Aparna Nancherla ’05E “is unassuming, soft-spoken, reflective. Character traits that might not make it easy for one to rise in the testosterone-charged comedy world,” wrote the Washington Post in a recent profile of the comedian.
“But perhaps because of that, she caught audiences by surprise, offering up observations she’d been filing away throughout her lifetime of quietude,” the Post wrote, describing her success despite, or because of, her shyness:
“If you had told Ananth Nancherla that his painfully shy second daughter would some day make a living performing hilarious 30-minute monologues in front of hundreds of people, that she would star in her own television specials and have half a million online followers devouring her insights, he would have said, ‘Keep dreaming.’ A future in intergalactic space travel might have seemed more likely. Except . . . There were flashes. Not of humor, always, but persistence.”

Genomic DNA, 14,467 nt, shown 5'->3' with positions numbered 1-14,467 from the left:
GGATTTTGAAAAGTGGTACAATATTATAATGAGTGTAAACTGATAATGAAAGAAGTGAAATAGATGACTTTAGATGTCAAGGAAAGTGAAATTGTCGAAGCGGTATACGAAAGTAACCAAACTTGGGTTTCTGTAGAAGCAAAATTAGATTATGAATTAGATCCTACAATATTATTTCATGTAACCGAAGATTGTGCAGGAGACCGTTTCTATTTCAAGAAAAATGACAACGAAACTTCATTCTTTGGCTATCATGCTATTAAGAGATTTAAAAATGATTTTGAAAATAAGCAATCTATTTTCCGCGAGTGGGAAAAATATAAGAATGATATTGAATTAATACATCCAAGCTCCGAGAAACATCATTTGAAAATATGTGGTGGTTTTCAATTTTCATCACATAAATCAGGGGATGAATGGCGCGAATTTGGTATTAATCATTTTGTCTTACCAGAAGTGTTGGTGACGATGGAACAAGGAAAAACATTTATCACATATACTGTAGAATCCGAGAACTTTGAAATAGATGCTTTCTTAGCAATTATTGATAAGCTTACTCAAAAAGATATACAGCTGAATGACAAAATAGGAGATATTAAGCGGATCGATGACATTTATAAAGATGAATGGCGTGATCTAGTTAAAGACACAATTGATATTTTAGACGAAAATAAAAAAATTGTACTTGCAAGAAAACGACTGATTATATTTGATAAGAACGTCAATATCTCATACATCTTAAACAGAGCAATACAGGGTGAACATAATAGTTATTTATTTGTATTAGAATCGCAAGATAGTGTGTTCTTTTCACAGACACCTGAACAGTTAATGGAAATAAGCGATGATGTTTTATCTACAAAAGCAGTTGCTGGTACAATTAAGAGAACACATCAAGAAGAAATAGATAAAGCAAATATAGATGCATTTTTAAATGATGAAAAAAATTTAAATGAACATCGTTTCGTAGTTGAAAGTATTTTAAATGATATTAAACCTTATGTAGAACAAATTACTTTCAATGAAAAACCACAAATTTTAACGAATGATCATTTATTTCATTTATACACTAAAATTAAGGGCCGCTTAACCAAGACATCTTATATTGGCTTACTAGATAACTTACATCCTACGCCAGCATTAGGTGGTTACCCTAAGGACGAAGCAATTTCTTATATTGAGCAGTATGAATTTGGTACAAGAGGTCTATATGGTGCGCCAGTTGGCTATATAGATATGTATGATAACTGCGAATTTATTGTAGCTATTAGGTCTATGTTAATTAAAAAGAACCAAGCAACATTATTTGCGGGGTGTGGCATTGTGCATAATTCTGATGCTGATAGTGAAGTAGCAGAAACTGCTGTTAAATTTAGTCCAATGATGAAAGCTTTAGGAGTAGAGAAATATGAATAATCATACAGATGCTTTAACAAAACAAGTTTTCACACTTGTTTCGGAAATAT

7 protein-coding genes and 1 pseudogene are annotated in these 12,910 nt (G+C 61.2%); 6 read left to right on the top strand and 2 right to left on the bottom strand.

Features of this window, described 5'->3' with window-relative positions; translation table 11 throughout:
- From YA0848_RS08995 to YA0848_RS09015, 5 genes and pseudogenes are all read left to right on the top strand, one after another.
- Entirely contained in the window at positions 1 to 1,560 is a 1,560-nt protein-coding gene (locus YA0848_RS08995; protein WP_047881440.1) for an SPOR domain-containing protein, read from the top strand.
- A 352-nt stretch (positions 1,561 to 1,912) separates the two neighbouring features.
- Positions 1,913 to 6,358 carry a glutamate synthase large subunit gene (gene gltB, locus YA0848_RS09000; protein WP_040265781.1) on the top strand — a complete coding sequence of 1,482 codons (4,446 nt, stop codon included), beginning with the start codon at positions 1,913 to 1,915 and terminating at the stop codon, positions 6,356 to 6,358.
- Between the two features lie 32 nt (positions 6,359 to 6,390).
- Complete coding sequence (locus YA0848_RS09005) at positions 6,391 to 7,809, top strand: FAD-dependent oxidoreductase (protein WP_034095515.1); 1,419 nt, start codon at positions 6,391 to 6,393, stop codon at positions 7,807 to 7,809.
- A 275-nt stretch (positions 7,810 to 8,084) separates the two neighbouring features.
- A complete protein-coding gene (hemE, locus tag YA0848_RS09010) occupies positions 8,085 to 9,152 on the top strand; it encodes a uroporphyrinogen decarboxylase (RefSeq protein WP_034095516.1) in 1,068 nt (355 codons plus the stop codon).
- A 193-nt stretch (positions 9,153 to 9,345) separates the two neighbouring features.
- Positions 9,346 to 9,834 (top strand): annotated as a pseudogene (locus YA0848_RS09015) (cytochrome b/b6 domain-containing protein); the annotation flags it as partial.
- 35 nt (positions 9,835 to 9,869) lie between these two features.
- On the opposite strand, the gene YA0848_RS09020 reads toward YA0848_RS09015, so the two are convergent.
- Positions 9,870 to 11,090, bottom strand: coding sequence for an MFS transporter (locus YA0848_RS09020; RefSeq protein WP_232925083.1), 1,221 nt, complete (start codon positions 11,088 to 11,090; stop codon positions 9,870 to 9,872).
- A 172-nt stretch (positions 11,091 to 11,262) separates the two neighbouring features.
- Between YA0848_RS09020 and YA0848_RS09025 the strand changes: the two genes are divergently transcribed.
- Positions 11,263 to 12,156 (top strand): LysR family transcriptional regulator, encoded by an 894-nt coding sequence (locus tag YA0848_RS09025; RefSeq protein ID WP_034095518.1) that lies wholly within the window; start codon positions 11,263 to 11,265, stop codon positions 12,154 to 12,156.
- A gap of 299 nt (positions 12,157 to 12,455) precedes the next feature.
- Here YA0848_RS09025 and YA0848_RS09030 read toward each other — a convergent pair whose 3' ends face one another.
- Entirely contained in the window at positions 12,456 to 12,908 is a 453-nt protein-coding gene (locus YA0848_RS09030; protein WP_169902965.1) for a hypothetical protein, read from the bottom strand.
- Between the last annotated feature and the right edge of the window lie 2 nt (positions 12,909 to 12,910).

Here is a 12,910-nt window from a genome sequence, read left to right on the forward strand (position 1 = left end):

“Fame is so weird. Any small inkling that I’ve gotten, I’m like, this is a nightmare,” Nancherla told Vulture in another profile.